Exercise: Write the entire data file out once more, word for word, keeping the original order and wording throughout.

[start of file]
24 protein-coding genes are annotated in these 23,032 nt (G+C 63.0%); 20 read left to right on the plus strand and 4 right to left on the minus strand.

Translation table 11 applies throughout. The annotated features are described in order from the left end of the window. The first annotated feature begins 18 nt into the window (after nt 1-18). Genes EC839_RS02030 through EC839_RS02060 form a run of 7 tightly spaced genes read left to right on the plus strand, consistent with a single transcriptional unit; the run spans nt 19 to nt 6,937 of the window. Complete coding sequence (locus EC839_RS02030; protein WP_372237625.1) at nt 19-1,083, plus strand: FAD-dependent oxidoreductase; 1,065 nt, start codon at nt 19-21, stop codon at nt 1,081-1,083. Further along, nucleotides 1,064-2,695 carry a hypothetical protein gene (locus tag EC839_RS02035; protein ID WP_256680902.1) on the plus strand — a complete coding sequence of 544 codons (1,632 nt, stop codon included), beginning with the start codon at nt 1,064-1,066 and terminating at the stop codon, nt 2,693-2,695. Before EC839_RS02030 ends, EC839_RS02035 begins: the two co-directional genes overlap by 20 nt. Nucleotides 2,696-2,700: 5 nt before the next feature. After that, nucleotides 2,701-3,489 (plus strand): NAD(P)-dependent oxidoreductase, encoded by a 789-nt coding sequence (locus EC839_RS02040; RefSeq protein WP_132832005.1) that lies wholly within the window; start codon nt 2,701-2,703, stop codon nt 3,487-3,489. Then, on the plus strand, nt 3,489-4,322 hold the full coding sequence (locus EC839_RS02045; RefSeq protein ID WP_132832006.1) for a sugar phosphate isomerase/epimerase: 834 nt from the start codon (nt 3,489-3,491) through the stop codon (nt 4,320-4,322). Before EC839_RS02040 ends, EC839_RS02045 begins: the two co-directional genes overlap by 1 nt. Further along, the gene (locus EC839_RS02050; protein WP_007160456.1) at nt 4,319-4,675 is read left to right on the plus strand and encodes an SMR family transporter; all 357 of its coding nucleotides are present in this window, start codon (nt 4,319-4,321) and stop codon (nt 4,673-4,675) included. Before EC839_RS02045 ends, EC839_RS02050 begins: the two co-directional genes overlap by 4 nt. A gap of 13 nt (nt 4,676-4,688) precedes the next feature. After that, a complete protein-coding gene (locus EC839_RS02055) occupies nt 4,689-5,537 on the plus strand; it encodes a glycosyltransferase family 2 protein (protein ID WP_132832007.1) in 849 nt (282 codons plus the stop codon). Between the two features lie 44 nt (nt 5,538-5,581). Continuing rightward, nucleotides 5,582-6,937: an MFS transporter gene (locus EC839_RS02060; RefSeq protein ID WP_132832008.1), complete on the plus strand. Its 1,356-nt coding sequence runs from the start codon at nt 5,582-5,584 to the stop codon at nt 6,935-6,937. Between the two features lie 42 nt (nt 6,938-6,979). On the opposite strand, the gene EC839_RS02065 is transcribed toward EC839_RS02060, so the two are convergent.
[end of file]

24 protein-coding genes are annotated in these 23,032 nt (G+C 63.0%); 20 read left to right on the plus strand and 4 right to left on the minus strand.

Translation table 11 applies throughout. The annotated features are described in order from the left end of the window. The first annotated feature begins 18 nt into the window (after nt 1-18). Genes EC839_RS02030 through EC839_RS02060 form a run of 7 tightly spaced genes read left to right on the plus strand, consistent with a single transcriptional unit; the run spans nt 19 to nt 6,937 of the window. Complete coding sequence (locus EC839_RS02030; protein WP_372237625.1) at nt 19-1,083, plus strand: FAD-dependent oxidoreductase; 1,065 nt, start codon at nt 19-21, stop codon at nt 1,081-1,083. Further along, nucleotides 1,064-2,695 carry a hypothetical protein gene (locus tag EC839_RS02035; protein ID WP_256680902.1) on the plus strand — a complete coding sequence of 544 codons (1,632 nt, stop codon included), beginning with the start codon at nt 1,064-1,066 and terminating at the stop codon, nt 2,693-2,695. Before EC839_RS02030 ends, EC839_RS02035 begins: the two co-directional genes overlap by 20 nt. Nucleotides 2,696-2,700: 5 nt before the next feature. After that, nucleotides 2,701-3,489 (plus strand): NAD(P)-dependent oxidoreductase, encoded by a 789-nt coding sequence (locus EC839_RS02040; RefSeq protein WP_132832005.1) that lies wholly within the window; start codon nt 2,701-2,703, stop codon nt 3,487-3,489. Then, on the plus strand, nt 3,489-4,322 hold the full coding sequence (locus EC839_RS02045; RefSeq protein ID WP_132832006.1) for a sugar phosphate isomerase/epimerase: 834 nt from the start codon (nt 3,489-3,491) through the stop codon (nt 4,320-4,322). Before EC839_RS02040 ends, EC839_RS02045 begins: the two co-directional genes overlap by 1 nt. Further along, the gene (locus EC839_RS02050; protein WP_007160456.1) at nt 4,319-4,675 is read left to right on the plus strand and encodes an SMR family transporter; all 357 of its coding nucleotides are present in this window, start codon (nt 4,319-4,321) and stop codon (nt 4,673-4,675) included. Before EC839_RS02045 ends, EC839_RS02050 begins: the two co-directional genes overlap by 4 nt. A gap of 13 nt (nt 4,676-4,688) precedes the next feature. After that, a complete protein-coding gene (locus EC839_RS02055) occupies nt 4,689-5,537 on the plus strand; it encodes a glycosyltransferase family 2 protein (protein ID WP_132832007.1) in 849 nt (282 codons plus the stop codon). Between the two features lie 44 nt (nt 5,538-5,581). Continuing rightward, nucleotides 5,582-6,937: an MFS transporter gene (locus EC839_RS02060; RefSeq protein ID WP_132832008.1), complete on the plus strand. Its 1,356-nt coding sequence runs from the start codon at nt 5,582-5,584 to the stop codon at nt 6,935-6,937. Between the two features lie 42 nt (nt 6,938-6,979). On the opposite strand, the gene EC839_RS02065 is transcribed toward EC839_RS02060, so the two are convergent.